WASHINGTON -- The federal government on Monday sold its remaining shares of General Motors Co. stock, ending the controversial $49.5-billion bailout of the automaker with an approximately $10.5-billion loss for taxpayers.
"This marks one of the final chapters in the administration's efforts to protect the broader economy by providing support to the automobile industry," Treasury Secretary Jacob J. Lew said.
President Obama's decision to continue the bailouts of GM and Chrysler, begun in late 2008 under former President George W. Bush, helped avoid a collapse of the U.S. auto industry, Lew said.
Obama tied the additional money to requirements that GM and Chrysler go through government-led bankruptcy restructurings that left taxpayers owning parts of both companies.
In 2011, Treasury closed the books on its $12.5-billion bailout of Chrysler and took about a $1.3-billion loss.
At its height, taxpayers had a 60.8% ownership stake in GM. Treasury began selling shares after the restructured company held an initial public offering in 2010.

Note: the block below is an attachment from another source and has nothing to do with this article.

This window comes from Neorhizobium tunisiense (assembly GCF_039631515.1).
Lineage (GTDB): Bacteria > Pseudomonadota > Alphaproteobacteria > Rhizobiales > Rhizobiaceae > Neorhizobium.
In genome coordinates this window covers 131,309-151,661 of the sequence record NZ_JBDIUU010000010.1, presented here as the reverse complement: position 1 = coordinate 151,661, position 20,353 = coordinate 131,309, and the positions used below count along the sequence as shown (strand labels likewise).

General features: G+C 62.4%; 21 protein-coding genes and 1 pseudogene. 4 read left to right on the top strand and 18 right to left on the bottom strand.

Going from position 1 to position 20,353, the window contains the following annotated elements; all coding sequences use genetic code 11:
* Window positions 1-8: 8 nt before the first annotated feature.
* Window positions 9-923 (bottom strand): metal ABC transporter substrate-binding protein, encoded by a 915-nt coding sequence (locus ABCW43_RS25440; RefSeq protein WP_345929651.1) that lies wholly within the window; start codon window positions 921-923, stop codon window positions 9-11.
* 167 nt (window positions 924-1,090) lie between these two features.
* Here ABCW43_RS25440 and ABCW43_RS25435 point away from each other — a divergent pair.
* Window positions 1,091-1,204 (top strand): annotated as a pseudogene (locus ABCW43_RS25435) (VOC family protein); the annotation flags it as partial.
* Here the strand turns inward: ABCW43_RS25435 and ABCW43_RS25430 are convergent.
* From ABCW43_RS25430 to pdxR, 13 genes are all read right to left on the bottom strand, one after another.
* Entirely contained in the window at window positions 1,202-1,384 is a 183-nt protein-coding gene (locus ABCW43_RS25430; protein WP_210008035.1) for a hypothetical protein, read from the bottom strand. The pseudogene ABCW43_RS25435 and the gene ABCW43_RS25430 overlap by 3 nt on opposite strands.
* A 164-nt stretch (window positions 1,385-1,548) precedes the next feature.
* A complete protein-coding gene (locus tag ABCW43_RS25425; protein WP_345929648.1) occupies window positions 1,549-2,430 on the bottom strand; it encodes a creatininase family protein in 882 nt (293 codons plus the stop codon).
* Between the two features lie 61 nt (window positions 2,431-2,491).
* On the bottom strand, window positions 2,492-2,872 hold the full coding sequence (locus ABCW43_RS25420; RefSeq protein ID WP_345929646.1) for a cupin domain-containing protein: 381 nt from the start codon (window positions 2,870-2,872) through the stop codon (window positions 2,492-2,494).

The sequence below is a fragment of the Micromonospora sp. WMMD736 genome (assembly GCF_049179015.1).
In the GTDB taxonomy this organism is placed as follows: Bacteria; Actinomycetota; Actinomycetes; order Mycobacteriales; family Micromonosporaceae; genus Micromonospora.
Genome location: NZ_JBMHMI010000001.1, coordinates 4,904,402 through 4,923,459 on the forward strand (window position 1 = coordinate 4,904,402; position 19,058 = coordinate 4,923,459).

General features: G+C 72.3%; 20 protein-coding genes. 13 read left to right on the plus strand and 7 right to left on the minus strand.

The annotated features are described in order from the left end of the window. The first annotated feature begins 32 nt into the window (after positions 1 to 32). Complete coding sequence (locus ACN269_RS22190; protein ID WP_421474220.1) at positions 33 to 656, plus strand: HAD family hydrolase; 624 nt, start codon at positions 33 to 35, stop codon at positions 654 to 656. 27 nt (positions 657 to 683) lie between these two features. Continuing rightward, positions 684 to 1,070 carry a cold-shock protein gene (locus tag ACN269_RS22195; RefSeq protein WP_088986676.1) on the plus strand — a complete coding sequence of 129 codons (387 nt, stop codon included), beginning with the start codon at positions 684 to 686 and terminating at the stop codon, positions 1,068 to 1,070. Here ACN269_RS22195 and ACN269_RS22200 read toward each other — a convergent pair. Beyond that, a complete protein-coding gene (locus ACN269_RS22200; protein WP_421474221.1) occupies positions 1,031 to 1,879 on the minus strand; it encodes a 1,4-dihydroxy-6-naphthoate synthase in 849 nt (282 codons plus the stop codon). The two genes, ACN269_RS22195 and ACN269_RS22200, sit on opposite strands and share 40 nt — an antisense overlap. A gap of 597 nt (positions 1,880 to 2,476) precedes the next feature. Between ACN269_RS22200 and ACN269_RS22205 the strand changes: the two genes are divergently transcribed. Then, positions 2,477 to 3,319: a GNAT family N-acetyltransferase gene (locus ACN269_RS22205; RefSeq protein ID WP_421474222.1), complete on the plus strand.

Last month, Treasury reduced its GM stake to 2.2% and said it planned to sell the rest of the stock by year's end. Over the last few weeks, Treasury sold the approximately 30 million shares it had left, with the final sale coming Monday.
GM Chief Executive Dan Akerson said the end of the bailout was just another chapter in the company's turnaround.
"We will always be grateful for the second chance extended to us, and we are doing our best to make the most of it," he said.
Although the GM and Chrysler bailouts ended with a loss for taxpayers, Treasury officials said the goal never was to turn a profit. The rescues prevented further damage to the economy and the potential loss of 1 million jobs, Lew said.
Earlier Monday, the Center for Automotive Research, a Michigan think tank, estimated the goverment would lose $13.7 billion on the GM and Chrysler bailouts. But the center said the rescues provided a net economic gain for the country and saved about 2.6 million jobs.
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